10. I have to say I’ve been at various events and things in my life that were woo-ish or whatever. A good chunk of the time I was working. (Being a reporter and all). In fact, I would say that the job exposed me to all kinds of people I didn’t agree with, and I had to deal with it because my *job* was to ask questions.

    (By the way, to all those who aren’t in it, when you cover local politics it’s sometimes hard to bite your tongue and you’d be amazed at how often reporters do argue a bit with their subjects — at least I did, because it drew out more interesting answers. I dealt with a bunch of people in Florida, and one said he was a former CIA station chief in Thailand, and would talk about “interrogating” Communists. Yeah, that was interesting, shall we say).

    Now, there are all sorts of ways to do this. I don’t think anyone at a “pro life” rally I went to had any illusions about my leanings. And I don’t buy a lot of spiritualist stuff.

    But I do draw certain distinctions, inline with Jacob V, I think. I know people say that asking folks to be nice is being a tone troll, but as I get older I find that roaring in, guns blazing, isn’t always the way to go.

    For example: I covered the American Indian Aids Institute for a bit. (This was like, 20 years ago). HIV/AIDS was and is a gigantic issue among Native people. The numbers were just outrageous (the rate of increase from the CDC was appalling – literally from zero to 700+ reported cases in under five years). And for some smaller groups (the ones that number in the hundreds) you really had to bring up the possibility of extinction. Scary stuff.

    Now, a few times they had gatherings taking about treatment options — remember, there wasn’t that much in the way of options in 1993. AZT was for some people just too toxic, and left people feeling worse. So they would turn to “traditional” methods.

    Did I think that asking the spirits for help was going to change anything? No, but telling the guy “you’re dead anyway, more than likely” didn’t seem terrifically helpful either.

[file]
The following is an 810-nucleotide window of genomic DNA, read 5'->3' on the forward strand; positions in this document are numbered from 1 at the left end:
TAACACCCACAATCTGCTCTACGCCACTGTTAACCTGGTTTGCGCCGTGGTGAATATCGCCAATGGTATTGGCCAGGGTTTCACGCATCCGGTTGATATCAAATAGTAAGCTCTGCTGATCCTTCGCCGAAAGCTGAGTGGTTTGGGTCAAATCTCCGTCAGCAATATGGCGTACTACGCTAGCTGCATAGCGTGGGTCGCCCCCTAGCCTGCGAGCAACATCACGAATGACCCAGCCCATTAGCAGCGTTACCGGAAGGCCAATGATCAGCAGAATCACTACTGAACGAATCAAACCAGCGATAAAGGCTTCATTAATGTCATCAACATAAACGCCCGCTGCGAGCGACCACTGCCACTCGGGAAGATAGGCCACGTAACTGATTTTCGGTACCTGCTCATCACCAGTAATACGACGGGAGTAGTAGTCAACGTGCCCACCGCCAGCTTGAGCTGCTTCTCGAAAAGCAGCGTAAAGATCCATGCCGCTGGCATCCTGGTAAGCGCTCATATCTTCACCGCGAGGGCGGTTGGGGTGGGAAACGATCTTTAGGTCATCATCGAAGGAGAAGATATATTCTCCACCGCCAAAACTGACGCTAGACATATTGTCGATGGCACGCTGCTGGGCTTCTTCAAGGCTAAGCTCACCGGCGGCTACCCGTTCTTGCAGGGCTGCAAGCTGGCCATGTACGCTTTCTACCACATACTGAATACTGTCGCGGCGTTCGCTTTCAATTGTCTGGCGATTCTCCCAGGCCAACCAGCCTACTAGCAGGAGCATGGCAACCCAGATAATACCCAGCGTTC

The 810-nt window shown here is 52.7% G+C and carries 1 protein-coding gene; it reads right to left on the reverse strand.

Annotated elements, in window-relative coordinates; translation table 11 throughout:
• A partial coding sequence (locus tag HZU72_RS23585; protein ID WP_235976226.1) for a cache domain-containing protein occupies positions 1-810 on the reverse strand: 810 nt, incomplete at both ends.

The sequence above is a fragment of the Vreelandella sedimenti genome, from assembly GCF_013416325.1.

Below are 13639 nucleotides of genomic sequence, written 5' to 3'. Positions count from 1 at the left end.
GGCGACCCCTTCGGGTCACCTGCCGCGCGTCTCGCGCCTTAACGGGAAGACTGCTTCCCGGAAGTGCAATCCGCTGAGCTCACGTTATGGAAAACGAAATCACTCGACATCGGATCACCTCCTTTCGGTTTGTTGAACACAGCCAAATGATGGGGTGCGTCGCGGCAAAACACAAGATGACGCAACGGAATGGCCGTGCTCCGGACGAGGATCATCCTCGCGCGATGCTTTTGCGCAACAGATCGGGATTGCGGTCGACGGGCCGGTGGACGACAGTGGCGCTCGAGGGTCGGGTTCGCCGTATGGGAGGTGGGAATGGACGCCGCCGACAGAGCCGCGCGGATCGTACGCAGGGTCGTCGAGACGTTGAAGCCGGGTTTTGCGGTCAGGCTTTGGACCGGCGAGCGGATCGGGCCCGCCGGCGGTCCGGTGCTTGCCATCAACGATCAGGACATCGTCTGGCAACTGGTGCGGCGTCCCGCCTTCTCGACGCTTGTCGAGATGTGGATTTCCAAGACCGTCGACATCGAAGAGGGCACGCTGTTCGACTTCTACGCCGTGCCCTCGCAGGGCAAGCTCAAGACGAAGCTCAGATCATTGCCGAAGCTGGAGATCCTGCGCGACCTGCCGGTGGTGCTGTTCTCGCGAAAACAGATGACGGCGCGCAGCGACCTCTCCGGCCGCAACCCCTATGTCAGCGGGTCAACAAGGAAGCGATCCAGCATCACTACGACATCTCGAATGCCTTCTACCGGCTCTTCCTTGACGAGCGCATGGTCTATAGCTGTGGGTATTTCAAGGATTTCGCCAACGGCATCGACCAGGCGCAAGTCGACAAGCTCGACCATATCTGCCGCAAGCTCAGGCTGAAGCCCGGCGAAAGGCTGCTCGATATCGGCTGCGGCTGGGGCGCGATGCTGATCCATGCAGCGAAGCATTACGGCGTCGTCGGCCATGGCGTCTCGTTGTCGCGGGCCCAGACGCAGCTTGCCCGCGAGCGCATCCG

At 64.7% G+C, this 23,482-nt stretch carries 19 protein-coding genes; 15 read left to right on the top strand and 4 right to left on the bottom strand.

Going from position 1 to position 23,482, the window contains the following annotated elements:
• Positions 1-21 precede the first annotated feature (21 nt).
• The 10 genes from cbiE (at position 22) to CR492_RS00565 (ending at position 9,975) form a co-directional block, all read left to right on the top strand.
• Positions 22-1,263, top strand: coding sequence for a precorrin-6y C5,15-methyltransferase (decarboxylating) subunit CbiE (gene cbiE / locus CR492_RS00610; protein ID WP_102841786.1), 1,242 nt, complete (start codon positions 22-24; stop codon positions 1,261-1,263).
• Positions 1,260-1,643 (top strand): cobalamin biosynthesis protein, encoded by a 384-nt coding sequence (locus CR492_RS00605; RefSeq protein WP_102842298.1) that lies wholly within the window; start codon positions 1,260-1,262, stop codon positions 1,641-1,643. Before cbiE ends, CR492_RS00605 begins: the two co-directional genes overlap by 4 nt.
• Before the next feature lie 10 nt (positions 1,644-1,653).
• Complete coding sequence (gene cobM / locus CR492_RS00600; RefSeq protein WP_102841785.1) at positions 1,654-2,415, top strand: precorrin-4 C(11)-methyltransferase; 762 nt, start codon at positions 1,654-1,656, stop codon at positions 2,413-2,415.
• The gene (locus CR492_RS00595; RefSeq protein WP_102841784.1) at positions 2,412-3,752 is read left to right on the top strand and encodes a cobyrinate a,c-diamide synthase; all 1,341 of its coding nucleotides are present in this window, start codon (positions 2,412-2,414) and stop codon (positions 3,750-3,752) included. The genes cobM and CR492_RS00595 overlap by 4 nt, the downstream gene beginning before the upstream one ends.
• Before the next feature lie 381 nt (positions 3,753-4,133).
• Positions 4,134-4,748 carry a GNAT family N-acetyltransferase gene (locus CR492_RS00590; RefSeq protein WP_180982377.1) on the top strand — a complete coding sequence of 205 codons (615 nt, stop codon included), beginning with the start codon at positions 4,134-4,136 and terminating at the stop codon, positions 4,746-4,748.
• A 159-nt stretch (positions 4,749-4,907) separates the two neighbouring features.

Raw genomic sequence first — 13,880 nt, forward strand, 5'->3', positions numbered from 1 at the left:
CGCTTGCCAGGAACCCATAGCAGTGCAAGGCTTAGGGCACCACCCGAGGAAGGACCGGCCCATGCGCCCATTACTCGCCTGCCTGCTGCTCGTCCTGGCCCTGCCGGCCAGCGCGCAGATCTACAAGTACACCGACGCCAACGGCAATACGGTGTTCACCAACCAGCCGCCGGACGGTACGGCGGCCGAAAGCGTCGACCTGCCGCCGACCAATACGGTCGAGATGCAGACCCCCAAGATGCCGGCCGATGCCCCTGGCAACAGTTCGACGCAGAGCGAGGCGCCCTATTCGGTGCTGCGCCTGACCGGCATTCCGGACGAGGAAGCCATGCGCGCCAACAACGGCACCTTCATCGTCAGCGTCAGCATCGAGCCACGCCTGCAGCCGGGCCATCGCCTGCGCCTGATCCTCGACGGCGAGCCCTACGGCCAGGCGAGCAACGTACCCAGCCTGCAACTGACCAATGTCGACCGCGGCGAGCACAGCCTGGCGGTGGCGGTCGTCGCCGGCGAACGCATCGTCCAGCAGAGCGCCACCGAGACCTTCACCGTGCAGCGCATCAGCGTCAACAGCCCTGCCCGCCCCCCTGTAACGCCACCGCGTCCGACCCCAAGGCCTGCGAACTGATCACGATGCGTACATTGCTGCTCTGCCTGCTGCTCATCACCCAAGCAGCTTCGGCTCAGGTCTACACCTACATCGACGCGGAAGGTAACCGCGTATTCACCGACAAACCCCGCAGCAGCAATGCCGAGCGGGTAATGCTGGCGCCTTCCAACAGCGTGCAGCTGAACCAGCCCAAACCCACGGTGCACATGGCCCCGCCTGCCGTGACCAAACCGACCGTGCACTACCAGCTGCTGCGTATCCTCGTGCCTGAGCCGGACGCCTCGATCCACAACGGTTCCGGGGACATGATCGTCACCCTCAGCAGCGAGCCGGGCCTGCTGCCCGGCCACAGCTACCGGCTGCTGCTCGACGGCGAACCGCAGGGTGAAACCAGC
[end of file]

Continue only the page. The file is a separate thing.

And I have traveled a bit, and interacted with people whose beliefs in many ways I might find pretty awful otherwise (in places like Morocco and Jordan). But I do think it’s important for skeptics of any stripe not just to deride the stuff they think is ridiculous, but to understand why people believe it. And the answer isn’t just ignorance or stupidity.

    This doesn’t mean you don’t call people out. But it does mean you try ask yourself, “what would I be doing in that situation?”

    At the anti-abortion rally for instance. I didn’t think much of the people there. Now, admittedly, the GOP hadn’t yet gone all crazy-right-wing yet (this was the mid-90s). But it was interesting to hear people’s stories, about why they were doing what they were doing. I don’t agree with it. But absent thinking a bit about what drives people, well, of course it would seem silly that any woman there would vote for this kind of stuff.

    Demolishing a creationist argument is really shooting fish in a barrel. That’s the easy part. But it requires a little more work to say, Hm, how is it that this kind of thing exists now? Religious fundamentalism isn’t so ancient — there’s more than one historian or social scientist who has pointed out that it is a very, very modern phenomenon. (This is true for both Christianity and Islam). So why? In the 19th century there were Biblical literalists, sure, but the idea that it should be part of the public, political sphere is new. Why? Creationists aren’t all just pig-stupid-ignorant.

    Going to these kind of events and such might help answer that kind of thing, if we’re willing to listen to people for a bit. And knowing the answer to why it happens is part of combating it — FSM knows, you can’t develop a viable political strategy if you are ignorant of the other side’s motivating factors, you know?

    Maybe I go on too long like this because I have been reading Dan Fincke’s blog. He has been saying “don’t call people stupid” and it got me thinking hard about how I engage people.

    And no, I don’t see any of it as “enemy” territory. Not usually, if the people involved aren’t crazy violent neonazis or something.

    I dunno, I don’t want to derail, but the idea of entering events like a Creationist conference gets me thinking because I did so much of that kind of stuff for a living, you know? And I can’t say that people knowing I was a reporter mightn’t have changed things, a sort of Heisenberg principle of journalism. (But that would require a kind of top-down discipline that few groups that aren’t cults have).

    1. Great comment, Jesse. When I discuss environmental issues I try to emphasize that I’m sharing information, not preaching. With Creationists I think it’s most important to hand them studies and ask them point blank what is wrong with the methods. Ball is in their court.

      By the way I think the term tone troll is one of the most offensive around. Asking people to be nice is suddenly evil? What the fuck?

      1. Tone trolling is a problem. We shouldn’t have to always be nice.

        Example: Greta Christina wrote a post about how respecting women will get you more sex. (In context of harassment policies and in response to the way women are treated at cons.) I tweeted about it. A man came back to me and explained that this was condescending and offensive. If we want respect, we can’t assume guys want sex.